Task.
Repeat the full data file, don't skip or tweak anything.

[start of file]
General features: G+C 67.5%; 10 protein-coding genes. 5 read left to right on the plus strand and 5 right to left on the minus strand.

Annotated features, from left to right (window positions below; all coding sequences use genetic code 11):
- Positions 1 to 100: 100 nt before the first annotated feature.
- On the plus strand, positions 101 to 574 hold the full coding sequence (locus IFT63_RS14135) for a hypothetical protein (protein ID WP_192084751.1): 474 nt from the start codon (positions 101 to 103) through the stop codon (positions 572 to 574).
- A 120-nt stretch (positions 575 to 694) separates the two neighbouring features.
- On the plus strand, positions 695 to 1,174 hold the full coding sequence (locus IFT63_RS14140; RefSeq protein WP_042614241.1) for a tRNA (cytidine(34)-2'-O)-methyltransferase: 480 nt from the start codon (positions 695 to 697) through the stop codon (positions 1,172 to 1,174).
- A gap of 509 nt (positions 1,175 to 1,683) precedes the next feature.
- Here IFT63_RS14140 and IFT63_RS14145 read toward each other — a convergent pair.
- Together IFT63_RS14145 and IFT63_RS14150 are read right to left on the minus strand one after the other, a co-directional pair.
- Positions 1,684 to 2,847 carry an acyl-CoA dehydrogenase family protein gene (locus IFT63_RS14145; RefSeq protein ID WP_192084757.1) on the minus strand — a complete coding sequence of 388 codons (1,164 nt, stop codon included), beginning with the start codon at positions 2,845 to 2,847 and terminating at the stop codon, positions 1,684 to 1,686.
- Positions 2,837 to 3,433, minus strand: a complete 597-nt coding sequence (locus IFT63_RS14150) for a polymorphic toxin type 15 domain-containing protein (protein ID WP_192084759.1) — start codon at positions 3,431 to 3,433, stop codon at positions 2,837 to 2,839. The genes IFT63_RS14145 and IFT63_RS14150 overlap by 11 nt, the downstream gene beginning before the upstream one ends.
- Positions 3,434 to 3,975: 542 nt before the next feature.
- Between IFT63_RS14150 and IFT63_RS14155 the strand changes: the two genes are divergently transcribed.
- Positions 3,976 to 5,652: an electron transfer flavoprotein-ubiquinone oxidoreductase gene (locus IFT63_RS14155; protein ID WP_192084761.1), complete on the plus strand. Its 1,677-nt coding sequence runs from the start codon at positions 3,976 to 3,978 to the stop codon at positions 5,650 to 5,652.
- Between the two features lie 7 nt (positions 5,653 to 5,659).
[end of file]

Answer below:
General features: G+C 67.5%; 10 protein-coding genes. 5 read left to right on the plus strand and 5 right to left on the minus strand.

Annotated features, from left to right (window positions below; all coding sequences use genetic code 11):
- Positions 1 to 100: 100 nt before the first annotated feature.
- On the plus strand, positions 101 to 574 hold the full coding sequence (locus IFT63_RS14135) for a hypothetical protein (protein ID WP_192084751.1): 474 nt from the start codon (positions 101 to 103) through the stop codon (positions 572 to 574).
- A 120-nt stretch (positions 575 to 694) separates the two neighbouring features.
- On the plus strand, positions 695 to 1,174 hold the full coding sequence (locus IFT63_RS14140; RefSeq protein WP_042614241.1) for a tRNA (cytidine(34)-2'-O)-methyltransferase: 480 nt from the start codon (positions 695 to 697) through the stop codon (positions 1,172 to 1,174).
- A gap of 509 nt (positions 1,175 to 1,683) precedes the next feature.
- Here IFT63_RS14140 and IFT63_RS14145 read toward each other — a convergent pair.
- Together IFT63_RS14145 and IFT63_RS14150 are read right to left on the minus strand one after the other, a co-directional pair.
- Positions 1,684 to 2,847 carry an acyl-CoA dehydrogenase family protein gene (locus IFT63_RS14145; RefSeq protein ID WP_192084757.1) on the minus strand — a complete coding sequence of 388 codons (1,164 nt, stop codon included), beginning with the start codon at positions 2,845 to 2,847 and terminating at the stop codon, positions 1,684 to 1,686.
- Positions 2,837 to 3,433, minus strand: a complete 597-nt coding sequence (locus IFT63_RS14150) for a polymorphic toxin type 15 domain-containing protein (protein ID WP_192084759.1) — start codon at positions 3,431 to 3,433, stop codon at positions 2,837 to 2,839. The genes IFT63_RS14145 and IFT63_RS14150 overlap by 11 nt, the downstream gene beginning before the upstream one ends.
- Positions 3,434 to 3,975: 542 nt before the next feature.
- Between IFT63_RS14150 and IFT63_RS14155 the strand changes: the two genes are divergently transcribed.
- Positions 3,976 to 5,652: an electron transfer flavoprotein-ubiquinone oxidoreductase gene (locus IFT63_RS14155; protein ID WP_192084761.1), complete on the plus strand. Its 1,677-nt coding sequence runs from the start codon at positions 3,976 to 3,978 to the stop codon at positions 5,650 to 5,652.
- Between the two features lie 7 nt (positions 5,653 to 5,659).